Receptive disorders can be characterized as difficulty understanding and processing the words of others, which can lead to difficulties following instructions or using a limited vocabulary. Receptive disorders can be caused by autism or other developmental disorders.
How are Speech Disorders in Children Diagnosed?
There are many tests that can be used to diagnose speech disorders.
Denver articulation screening exam
Denver articulation screening exam is a widely used test system for diagnosing articulation disorders. This test measures clarity in pronunciation for children aged between 2 and 7. This test takes five minutes and uses a variety of exercises to evaluate the child’s speech.
Initial language milestones scale 2
This test was created by James Coplan, a neurodevelopmental pediatrician, to determine if a child is developing their language skills. This test is quick to identify language and delayed speech disorders.
Peabody picture vocabulary
This test assesses a person’s ability to communicate and vocabulary. Listen to different words and then choose images that best describe them. This assessment is not available to people with severe intellectual disabilities or blindness. Since its inception in 1959, the Peabody picture vocabulary test was revised numerous times.
Treatment of Speech Disorders in Kids
Children with communication disorders need to be treated early. The best time to start treatment is in the toddler and preschool years. These are crucial years for normal language learning.
Even infants can learn the skills necessary for normal speech and language development. The speech-language pathologist will work with parents to stimulate speech and language development at home. Individual therapy is an active treatment that begins between 2 and 4 years of age.
The type of disorder will determine the treatment. A professional speech therapist will help you with exercises to strengthen child’s throat and face muscles. Their breathing will be controlled while they speak. They can improve the sound quality of your words by using muscle-strengthening exercises or controlled breathing. Additionally, they will learn to improve their speech flow and smoothen speech.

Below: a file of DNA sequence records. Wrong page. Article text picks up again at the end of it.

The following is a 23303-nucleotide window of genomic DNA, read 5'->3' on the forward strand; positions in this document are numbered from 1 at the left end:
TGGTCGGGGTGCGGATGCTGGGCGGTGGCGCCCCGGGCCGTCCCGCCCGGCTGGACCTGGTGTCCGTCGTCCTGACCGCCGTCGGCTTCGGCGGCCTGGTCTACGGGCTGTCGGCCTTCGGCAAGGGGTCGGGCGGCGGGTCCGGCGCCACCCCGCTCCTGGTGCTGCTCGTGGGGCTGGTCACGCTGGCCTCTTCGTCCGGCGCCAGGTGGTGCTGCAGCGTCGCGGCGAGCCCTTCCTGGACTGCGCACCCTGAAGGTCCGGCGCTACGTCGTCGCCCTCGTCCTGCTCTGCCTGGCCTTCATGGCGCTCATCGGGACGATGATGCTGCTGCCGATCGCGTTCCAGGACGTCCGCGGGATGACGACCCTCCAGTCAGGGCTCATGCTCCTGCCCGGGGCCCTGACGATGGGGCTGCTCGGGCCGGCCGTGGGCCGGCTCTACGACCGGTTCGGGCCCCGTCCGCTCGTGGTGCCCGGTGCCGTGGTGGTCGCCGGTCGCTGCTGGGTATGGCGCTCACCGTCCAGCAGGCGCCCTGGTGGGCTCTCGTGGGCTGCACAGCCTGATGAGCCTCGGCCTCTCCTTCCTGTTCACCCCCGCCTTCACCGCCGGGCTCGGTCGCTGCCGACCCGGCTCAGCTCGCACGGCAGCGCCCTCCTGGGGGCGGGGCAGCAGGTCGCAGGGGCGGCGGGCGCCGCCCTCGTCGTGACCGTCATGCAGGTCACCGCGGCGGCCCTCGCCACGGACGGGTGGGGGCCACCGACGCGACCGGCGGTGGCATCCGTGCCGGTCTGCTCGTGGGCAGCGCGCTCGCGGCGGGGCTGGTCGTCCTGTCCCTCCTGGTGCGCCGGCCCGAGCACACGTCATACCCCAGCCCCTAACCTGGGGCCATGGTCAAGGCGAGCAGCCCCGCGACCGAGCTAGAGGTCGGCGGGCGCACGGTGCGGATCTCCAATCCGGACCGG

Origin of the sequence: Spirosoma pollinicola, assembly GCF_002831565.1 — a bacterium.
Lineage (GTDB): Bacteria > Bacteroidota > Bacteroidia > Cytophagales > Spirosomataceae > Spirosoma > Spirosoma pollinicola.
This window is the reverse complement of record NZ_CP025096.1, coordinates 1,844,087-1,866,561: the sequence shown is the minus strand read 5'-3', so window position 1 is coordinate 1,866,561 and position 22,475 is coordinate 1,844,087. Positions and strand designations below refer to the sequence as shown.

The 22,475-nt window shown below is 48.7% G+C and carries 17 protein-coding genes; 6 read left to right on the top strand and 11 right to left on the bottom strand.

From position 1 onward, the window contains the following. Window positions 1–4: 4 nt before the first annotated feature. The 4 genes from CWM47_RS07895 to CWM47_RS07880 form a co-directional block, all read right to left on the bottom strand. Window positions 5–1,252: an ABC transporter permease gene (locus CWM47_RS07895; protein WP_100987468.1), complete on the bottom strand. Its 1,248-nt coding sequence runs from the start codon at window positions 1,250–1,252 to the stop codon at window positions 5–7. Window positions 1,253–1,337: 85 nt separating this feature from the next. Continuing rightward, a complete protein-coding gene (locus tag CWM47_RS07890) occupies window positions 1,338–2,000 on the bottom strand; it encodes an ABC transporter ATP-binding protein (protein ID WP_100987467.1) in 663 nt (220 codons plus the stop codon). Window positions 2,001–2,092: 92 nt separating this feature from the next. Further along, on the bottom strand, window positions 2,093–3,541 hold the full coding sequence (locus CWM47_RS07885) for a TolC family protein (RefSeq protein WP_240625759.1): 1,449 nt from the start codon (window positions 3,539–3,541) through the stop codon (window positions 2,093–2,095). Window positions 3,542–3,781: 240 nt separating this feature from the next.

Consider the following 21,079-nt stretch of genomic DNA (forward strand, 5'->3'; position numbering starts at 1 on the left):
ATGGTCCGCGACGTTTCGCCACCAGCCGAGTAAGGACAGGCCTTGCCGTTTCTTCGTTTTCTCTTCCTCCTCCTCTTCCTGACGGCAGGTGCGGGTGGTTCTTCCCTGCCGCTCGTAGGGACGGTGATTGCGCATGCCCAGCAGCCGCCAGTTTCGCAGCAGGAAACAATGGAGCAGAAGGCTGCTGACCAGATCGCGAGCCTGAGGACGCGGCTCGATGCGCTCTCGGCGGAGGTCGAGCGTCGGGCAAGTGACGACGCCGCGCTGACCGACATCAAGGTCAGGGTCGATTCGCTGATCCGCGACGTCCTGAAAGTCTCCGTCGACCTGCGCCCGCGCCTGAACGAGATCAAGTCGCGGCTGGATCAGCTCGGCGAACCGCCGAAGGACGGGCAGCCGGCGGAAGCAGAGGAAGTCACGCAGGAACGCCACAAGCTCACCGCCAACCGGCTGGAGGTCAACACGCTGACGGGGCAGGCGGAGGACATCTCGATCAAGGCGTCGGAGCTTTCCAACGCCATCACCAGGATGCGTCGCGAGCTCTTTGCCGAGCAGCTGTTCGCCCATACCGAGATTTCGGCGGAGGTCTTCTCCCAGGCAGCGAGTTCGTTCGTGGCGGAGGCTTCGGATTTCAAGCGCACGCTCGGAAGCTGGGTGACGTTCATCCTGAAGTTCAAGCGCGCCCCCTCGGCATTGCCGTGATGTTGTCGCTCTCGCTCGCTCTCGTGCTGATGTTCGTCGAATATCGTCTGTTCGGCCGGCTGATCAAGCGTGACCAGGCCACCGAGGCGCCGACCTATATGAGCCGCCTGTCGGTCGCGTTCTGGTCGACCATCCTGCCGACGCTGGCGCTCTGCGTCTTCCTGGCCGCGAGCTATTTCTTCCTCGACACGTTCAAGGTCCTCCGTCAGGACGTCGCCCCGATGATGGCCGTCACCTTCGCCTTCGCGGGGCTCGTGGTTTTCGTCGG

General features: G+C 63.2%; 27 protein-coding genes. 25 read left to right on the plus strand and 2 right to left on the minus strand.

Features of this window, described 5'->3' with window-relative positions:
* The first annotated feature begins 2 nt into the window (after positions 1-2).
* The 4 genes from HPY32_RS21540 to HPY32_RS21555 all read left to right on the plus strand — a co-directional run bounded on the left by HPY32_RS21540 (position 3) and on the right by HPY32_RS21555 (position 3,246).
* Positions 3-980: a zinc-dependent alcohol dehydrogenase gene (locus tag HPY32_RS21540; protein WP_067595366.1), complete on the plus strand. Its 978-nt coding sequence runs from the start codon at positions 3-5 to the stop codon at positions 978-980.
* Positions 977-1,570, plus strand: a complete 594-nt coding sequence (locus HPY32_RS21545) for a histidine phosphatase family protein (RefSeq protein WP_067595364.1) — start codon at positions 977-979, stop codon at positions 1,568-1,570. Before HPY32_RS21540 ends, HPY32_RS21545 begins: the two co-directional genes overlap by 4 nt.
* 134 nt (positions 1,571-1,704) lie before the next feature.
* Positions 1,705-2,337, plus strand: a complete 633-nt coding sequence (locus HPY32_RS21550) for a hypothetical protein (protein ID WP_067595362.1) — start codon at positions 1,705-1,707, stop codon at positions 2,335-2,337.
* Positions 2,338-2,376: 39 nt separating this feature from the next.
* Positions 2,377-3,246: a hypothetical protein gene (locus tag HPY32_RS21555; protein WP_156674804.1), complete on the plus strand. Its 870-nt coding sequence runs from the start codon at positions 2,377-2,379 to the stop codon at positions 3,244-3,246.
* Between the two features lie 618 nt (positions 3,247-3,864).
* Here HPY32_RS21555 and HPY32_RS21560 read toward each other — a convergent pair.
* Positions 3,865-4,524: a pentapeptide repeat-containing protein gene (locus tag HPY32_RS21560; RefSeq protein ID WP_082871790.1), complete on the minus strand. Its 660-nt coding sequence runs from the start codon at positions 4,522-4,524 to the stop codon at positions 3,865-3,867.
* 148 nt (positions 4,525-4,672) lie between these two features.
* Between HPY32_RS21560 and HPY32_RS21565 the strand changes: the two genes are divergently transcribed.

Discuss concerns about your child’s communication skills with your doctor. The doctor will likely refer your child to a speech-language pathologist for evaluation and treatment. Children with speech and language problems also should have their hearing checked.
Helping Your Child
Listening to and practicing speech and language skills with others is a great way for children to learn. In the early years of a child’s life, parents are their most important teachers.
You can help your child by making sure they have lots of opportunities for speech and talking. You can do this by naming and pointing out essential people, places, or things. Parents can read to their children and converse with them throughout the day, particularly during daily routines, interactive play, and favorite activities. The parents can show the child examples of sentences and words to use.
Parents can set up times for their child to ask questions and have a conversation. You can also have fun with your child by listening to music, singing, or sharing nursery rhymes.
These types of speech disorders can be reduced or eliminated by therapists and many other conditions. The treatment involves articulation exercises and treating any underlying conditions that could be causing the problem.
Some children with speech disorders experience nervousness, embarrassment, or depression. Talk therapy can be useful in these situations. A therapist like Dr. Neha Mehta will discuss ways to cope with the condition and improve your child’s outlook.